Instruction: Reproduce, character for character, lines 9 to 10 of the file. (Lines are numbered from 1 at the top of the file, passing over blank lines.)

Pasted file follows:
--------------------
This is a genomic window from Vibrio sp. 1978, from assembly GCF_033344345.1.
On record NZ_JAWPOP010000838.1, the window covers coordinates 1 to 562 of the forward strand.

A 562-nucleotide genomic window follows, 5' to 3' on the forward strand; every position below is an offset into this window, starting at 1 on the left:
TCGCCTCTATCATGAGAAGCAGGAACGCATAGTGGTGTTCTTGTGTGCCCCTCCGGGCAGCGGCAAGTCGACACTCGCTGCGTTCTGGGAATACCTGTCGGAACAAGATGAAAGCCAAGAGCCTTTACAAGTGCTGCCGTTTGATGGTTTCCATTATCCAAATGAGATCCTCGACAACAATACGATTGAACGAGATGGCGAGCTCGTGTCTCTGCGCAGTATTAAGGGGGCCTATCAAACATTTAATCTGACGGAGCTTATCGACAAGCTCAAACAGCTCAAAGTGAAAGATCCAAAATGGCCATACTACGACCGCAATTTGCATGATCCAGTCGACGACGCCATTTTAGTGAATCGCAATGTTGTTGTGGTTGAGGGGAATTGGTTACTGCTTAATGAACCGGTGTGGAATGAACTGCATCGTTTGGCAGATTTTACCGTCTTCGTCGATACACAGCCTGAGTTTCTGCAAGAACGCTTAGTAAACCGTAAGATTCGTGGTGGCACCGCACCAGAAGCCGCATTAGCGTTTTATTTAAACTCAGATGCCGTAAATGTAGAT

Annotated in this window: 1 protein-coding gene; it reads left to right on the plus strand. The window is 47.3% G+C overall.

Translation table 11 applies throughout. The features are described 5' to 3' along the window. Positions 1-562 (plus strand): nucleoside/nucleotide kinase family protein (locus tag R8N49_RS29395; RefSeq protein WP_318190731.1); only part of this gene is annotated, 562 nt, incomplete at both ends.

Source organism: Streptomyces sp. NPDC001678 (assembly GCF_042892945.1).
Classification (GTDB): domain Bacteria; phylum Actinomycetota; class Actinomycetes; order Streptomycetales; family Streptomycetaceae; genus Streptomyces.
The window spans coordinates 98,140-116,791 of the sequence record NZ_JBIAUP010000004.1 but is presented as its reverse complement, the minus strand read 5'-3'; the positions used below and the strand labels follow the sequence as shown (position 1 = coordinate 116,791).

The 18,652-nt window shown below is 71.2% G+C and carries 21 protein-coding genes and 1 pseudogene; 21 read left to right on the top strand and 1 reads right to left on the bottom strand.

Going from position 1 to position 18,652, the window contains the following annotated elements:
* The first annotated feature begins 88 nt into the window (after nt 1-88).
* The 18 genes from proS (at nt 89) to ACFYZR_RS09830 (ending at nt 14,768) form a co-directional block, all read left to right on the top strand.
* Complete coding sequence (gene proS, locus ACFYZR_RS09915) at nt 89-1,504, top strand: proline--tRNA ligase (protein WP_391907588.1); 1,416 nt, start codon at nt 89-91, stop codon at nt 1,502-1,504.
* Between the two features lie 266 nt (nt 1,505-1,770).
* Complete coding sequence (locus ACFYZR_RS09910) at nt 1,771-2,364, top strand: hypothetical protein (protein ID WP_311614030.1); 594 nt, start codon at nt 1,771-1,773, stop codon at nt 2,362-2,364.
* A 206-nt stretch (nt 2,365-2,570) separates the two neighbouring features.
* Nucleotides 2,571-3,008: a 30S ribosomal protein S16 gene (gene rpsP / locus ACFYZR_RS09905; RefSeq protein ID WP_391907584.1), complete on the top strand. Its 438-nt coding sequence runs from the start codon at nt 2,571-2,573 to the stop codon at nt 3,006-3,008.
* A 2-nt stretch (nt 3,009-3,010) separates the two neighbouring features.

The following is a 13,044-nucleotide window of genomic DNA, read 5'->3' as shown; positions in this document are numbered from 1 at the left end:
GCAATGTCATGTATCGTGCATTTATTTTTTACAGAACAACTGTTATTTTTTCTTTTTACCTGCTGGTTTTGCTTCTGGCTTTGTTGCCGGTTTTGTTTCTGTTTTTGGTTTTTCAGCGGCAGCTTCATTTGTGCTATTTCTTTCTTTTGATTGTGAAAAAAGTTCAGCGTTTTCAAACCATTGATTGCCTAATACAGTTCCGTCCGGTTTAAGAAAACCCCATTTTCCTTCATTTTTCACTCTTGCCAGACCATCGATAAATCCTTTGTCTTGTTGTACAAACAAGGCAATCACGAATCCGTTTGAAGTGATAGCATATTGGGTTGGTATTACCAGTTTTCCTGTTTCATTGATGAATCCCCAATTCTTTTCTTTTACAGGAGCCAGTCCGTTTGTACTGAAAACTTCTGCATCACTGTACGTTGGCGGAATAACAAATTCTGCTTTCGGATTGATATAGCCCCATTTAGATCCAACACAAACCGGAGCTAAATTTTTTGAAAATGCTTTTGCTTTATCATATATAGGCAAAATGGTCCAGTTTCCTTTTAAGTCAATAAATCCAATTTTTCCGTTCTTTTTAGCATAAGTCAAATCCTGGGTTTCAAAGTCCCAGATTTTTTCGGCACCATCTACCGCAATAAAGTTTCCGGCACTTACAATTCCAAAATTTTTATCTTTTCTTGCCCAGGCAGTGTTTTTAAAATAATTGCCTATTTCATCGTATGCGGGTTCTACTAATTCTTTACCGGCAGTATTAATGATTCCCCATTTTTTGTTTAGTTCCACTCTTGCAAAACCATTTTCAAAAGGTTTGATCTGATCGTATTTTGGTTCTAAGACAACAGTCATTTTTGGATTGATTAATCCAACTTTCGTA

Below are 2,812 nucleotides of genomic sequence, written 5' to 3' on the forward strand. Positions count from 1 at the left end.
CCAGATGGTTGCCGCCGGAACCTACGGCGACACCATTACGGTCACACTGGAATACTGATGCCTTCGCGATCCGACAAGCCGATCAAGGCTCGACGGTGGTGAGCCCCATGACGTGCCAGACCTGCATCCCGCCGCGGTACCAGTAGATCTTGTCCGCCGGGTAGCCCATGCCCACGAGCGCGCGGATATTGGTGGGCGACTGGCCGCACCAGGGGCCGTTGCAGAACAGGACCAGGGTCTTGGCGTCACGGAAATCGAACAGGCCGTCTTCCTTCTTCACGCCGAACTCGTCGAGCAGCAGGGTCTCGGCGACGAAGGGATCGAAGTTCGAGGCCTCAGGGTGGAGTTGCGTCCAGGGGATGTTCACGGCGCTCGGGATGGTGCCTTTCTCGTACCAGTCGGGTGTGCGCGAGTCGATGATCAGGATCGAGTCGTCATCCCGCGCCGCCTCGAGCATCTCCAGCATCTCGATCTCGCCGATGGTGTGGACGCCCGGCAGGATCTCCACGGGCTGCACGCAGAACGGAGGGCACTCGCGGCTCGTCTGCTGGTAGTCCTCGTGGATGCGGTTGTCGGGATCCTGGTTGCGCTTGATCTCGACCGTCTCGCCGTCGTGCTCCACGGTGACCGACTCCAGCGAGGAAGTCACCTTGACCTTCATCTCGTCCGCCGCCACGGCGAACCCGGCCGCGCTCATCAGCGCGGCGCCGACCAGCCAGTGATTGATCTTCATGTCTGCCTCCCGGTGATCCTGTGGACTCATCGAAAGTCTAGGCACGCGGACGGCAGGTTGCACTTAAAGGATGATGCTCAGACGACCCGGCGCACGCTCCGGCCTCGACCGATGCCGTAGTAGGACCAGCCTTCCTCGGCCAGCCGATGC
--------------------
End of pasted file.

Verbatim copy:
The window spans coordinates 98,140-116,791 of the sequence record NZ_JBIAUP010000004.1 but is presented as its reverse complement, the minus strand read 5'-3'; the positions used below and the strand labels follow the sequence as shown (position 1 = coordinate 116,791).

The 18,652-nt window shown below is 71.2% G+C and carries 21 protein-coding genes and 1 pseudogene; 21 read left to right on the top strand and 1 reads right to left on the bottom strand.